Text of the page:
Resistance to regulatory T cell-mediated suppression in rheumatoid arthritis can be bypassed by ectopic foxp3 expression in pathogenic synovial T cells.
Beavis PA., Gregory B., Green P., Cribbs AP., Kennedy A., Amjadi P., Palfreeman AC., Feldmann M., Brennan FM.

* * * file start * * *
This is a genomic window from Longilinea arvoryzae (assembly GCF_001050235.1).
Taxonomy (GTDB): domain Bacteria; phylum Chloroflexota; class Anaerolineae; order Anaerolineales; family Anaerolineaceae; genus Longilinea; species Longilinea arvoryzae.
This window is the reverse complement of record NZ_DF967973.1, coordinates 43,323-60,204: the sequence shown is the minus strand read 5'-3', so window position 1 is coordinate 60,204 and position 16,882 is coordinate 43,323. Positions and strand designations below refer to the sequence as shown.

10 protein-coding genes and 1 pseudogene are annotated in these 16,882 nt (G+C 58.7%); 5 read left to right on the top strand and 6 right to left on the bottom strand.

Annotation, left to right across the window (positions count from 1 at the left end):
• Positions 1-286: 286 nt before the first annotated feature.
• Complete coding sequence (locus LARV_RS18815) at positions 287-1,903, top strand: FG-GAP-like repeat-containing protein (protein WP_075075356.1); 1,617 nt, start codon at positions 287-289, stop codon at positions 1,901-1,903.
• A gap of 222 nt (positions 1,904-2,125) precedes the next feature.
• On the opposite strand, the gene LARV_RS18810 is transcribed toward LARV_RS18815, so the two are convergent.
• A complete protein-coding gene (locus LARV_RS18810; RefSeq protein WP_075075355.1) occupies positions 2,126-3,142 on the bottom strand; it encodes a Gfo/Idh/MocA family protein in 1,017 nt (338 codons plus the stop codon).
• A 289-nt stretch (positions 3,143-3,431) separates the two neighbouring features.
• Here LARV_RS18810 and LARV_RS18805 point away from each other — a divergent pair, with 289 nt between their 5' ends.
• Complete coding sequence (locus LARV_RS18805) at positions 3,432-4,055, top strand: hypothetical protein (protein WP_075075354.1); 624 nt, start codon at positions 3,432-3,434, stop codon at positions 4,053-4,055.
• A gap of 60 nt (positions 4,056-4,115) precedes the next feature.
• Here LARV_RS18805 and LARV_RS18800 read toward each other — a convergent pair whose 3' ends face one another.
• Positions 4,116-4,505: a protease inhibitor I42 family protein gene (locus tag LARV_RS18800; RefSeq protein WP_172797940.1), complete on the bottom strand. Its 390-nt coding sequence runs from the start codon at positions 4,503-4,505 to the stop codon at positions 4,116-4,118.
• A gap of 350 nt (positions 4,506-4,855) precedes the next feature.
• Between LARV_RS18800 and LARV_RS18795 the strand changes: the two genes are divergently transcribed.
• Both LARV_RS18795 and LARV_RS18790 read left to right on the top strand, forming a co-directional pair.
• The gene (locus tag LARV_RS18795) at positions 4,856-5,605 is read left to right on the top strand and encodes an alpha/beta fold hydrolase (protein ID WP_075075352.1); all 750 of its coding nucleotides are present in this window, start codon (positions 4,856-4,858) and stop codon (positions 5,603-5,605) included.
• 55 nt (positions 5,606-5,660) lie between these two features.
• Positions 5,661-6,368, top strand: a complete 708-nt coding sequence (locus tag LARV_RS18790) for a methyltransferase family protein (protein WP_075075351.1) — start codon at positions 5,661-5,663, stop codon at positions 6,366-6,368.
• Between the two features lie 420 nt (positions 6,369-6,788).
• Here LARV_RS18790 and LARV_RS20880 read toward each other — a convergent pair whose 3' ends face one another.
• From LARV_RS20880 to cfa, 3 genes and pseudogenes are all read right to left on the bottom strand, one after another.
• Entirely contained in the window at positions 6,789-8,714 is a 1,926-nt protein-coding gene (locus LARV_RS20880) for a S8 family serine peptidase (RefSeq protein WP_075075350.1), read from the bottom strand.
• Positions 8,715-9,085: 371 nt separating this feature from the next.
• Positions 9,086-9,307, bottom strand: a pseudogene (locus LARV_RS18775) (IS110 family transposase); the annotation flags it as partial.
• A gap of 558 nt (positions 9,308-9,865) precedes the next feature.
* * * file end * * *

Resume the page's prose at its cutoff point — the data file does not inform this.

Increasing evidence suggests that regulatory T cell (Treg) function is impaired in chronic inflammatory diseases such as rheumatoid arthritis (RA). Here we demonstrate that Tregs are unable to modulate the spontaneous production of TNF-α from RA synovial cells cultured from the diseased synovium site. Cytokine (IL-2, IL-6, TNF-α) activated T cells (Tck), cells we previously demonstrated to mimic the effector function of pathogenic RA synovial T cells, contained Tregs that survived and divided in this cytokine environment; however, the up-regulation of key molecules associated with Treg function (CTLA-4 and LFA-1) was impaired. Furthermore, Tregs were unable to suppress the function of Tcks, including contact-dependent induction of TNF-α from macrophages, supporting the concept that impaired Treg function/responsiveness contributes to chronicity of RA. However, ectopic foxp3 expression in both Tcks and pathogenic RA synovial T cells attenuated their cytokine production and function, including contact-dependent activation of macrophages. This diminished response to cytokine activation after ectopic foxp3 expression involved inhibited NF-κB activity and differed mechanistically from that displayed endogenously in conventional Tregs. These results suggest that diseases such as RA may perpetuate owing to the inability of Tregs to control cytokine-activated T-cell function. Understanding the mechanism whereby foxp3 attenuates the pathogenic function of synovial T cells may provide insight into the mechanisms of chronicity in inflammatory disease and potentially reveal new therapeutic candidates.